How to Help Your Child Do Well in a Music Exam
- Music exams consist of several different parts; these differ between exam boards but are usually pieces with piano accompaniment, a study without piano (unless it’s a piano exam!), scales, sight reading or a quick study test and aural tests. To do well in a music exam your child needs to practice all of these elements – not just the pieces.
- Find out what are the different parts of the exam that your child is taking and encourage them to practise all the different elements. You can find the syllabi for all graded music exams online, so you can keep track of everything they need to be working on.
- Communication with your child’s teacher is vital. If your child has private lessons speak to the teacher and find out what they think needs most work each week. If your child learns at school send a notebook along to lessons so the teacher can write down what needs work. Look through this with your child between lessons and encourage them to work on the things they can’t do!
- Remember that practising pieces is not the same thing as playing through them. Practising means going over the hard bits lots of times; playing through often means glossing over those tricky bits, to get from the beginning to the end in one go. Most people prefer playing through to practising, but candidates who do well in exams are those that have spent time practising!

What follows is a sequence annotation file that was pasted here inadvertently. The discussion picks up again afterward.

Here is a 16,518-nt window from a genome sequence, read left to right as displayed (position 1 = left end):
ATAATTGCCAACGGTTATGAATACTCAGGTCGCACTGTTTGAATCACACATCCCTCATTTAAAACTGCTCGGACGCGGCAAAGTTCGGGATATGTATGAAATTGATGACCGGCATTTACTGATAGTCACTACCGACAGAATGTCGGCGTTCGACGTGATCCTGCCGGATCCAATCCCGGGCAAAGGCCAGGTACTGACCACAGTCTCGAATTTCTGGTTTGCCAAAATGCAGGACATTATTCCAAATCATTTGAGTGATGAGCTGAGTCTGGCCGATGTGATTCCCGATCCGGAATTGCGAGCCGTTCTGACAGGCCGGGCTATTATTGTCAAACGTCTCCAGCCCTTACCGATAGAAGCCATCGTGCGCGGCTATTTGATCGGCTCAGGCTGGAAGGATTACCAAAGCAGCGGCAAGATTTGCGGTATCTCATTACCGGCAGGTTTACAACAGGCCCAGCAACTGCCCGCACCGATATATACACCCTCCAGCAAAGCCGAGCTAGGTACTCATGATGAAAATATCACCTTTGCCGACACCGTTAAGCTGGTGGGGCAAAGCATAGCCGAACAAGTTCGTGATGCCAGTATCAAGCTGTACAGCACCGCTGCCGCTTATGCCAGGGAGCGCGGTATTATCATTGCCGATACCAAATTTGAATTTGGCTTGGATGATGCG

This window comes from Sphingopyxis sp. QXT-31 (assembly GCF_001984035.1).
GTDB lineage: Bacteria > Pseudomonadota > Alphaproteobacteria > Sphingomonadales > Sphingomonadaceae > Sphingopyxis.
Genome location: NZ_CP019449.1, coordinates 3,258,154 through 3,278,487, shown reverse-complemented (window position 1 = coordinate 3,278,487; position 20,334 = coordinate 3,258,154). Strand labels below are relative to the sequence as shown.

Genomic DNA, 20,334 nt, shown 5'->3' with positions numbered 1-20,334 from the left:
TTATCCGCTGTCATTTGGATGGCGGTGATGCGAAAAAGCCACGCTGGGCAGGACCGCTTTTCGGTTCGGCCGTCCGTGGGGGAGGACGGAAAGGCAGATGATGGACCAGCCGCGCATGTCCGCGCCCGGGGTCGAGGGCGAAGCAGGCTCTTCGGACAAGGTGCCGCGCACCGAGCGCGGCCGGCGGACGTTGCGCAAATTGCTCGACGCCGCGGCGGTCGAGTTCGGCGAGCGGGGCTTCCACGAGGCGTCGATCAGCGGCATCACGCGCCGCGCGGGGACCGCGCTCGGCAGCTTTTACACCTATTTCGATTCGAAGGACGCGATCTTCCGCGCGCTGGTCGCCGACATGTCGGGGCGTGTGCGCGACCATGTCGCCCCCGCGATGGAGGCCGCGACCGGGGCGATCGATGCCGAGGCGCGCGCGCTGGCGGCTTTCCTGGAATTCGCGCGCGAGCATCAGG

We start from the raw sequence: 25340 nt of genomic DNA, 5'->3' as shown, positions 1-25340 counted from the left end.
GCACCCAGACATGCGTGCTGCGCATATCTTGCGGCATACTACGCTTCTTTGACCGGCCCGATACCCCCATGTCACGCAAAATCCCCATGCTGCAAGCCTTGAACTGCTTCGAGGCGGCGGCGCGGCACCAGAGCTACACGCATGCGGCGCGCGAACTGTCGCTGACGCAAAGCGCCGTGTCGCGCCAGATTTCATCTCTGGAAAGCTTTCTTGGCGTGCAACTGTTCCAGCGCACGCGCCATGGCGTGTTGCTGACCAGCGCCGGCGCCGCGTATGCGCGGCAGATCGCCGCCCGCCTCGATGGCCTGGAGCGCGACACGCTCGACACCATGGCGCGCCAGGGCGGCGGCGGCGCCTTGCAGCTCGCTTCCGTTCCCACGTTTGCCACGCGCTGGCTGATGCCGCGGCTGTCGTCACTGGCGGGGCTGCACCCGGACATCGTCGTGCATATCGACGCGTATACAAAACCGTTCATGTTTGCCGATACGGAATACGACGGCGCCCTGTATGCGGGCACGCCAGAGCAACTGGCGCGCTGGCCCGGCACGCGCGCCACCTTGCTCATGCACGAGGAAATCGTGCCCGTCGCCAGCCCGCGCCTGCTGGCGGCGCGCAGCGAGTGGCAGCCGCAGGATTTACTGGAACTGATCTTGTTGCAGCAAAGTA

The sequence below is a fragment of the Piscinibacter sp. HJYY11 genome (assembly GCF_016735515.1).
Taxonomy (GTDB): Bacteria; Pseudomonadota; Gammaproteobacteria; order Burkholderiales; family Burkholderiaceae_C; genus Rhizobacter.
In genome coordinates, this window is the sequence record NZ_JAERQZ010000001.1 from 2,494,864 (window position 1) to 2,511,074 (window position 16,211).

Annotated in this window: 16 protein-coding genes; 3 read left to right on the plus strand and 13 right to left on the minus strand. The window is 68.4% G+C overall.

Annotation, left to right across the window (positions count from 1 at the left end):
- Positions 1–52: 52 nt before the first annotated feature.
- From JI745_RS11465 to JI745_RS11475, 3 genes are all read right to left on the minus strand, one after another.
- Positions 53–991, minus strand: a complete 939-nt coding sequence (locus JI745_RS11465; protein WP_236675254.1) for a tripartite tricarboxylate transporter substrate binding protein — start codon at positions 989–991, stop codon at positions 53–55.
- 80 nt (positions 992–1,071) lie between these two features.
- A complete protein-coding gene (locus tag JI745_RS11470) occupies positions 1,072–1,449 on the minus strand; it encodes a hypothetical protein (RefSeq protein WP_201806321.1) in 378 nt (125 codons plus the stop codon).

- Make sure you know which pieces your child is learning – listen to them when they practise.
- Children often practise pieces far too fast, but fast practice is pointless. The key to playing anything quickly is to be able to play it slowly and under control first. Start slowly and build the speed up gradually – don’t increase the speed until you can play something 100% accurately.
- Make sure he/she knows which scales they need to learn and encourage them to practise these over and over again. Just being able to play pieces well is not enough. Encourage your child to make a chart where they can tick off the scales they practise each day. Don’t forget that many scales have to be played with different articulations (staccato, legato, slurred, tongued, etc.) so make sure your child practises these too. Good scales can mean the difference between passing and failing. Children who know they can play all their scales go into the exam room with oodles more confidence than those who don’t.
- Nerves are horrid but most people get them. The best thing to combat nerves is to know that you really can play all your pieces and scales very well – even the hardest bits. The effect of nerves can often be to make your child revert to how they played a couple of weeks before the exam. Last minute practice, therefore, is not a key to doing well in a music exam!
- Aural tests are probably the trickiest thing to practise without a teacher but there are websites where you can practise these so look these up or ask your child’s teacher for guidance.
- Find out who is going to accompany your childi n their exam (unless they're doing a piano exam) – ask your child’s teacher well in advance of the exam.
- Find out where the exam centre is and give yourself plenty of time to get there so there are no last minute panics.
This content was provided by one of our users, bcjones